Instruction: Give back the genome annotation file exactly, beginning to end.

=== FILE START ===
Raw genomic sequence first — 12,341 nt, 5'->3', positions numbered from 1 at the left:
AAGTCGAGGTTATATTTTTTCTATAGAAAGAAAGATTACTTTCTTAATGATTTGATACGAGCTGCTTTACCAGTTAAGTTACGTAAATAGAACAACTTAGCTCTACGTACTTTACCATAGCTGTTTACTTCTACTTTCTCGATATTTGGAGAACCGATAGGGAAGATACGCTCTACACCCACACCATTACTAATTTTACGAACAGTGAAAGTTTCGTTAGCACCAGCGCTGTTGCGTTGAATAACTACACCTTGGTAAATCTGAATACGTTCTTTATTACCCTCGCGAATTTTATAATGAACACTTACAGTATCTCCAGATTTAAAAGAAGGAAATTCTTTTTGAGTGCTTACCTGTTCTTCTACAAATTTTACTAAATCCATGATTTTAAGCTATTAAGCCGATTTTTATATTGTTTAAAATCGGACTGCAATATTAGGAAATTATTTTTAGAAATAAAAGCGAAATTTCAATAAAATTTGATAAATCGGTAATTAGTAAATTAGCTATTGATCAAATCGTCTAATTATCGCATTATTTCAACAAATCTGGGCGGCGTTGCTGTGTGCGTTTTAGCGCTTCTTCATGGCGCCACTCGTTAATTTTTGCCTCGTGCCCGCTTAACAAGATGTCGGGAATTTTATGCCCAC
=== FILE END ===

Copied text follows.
Raw genomic sequence first — 12,341 nt, 5'->3', positions numbered from 1 at the left:
AAGTCGAGGTTATATTTTTTCTATAGAAAGAAAGATTACTTTCTTAATGATTTGATACGAGCTGCTTTACCAGTTAAGTTACGTAAATAGAACAACTTAGCTCTACGTACTTTACCATAGCTGTTTACTTCTACTTTCTCGATATTTGGAGAACCGATAGGGAAGATACGCTCTACACCCACACCATTACTAATTTTACGAACAGTGAAAGTTTCGTTAGCACCAGCGCTGTTGCGTTGAATAACTACACCTTGGTAAATCTGAATACGTTCTTTATTACCCTCGCGAATTTTATAATGAACACTTACAGTATCTCCAGATTTAAAAGAAGGAAATTCTTTTTGAGTGCTTACCTGTTCTTCTACAAATTTTACTAAATCCATGATTTTAAGCTATTAAGCCGATTTTTATATTGTTTAAAATCGGACTGCAATATTAGGAAATTATTTTTAGAAATAAAAGCGAAATTTCAATAAAATTTGATAAATCGGTAATTAGTAAATTAGCTATTGATCAAATCGTCTAATTATCGCATTATTTCAACAAATCTGGGCGGCGTTGCTGTGTGCGTTTTAGCGCTTCTTCATGGCGCCACTCGTTAATTTTTGCCTCGTGCCCGCTTAACAAGATGTCGGGAATTTTATGCCCAC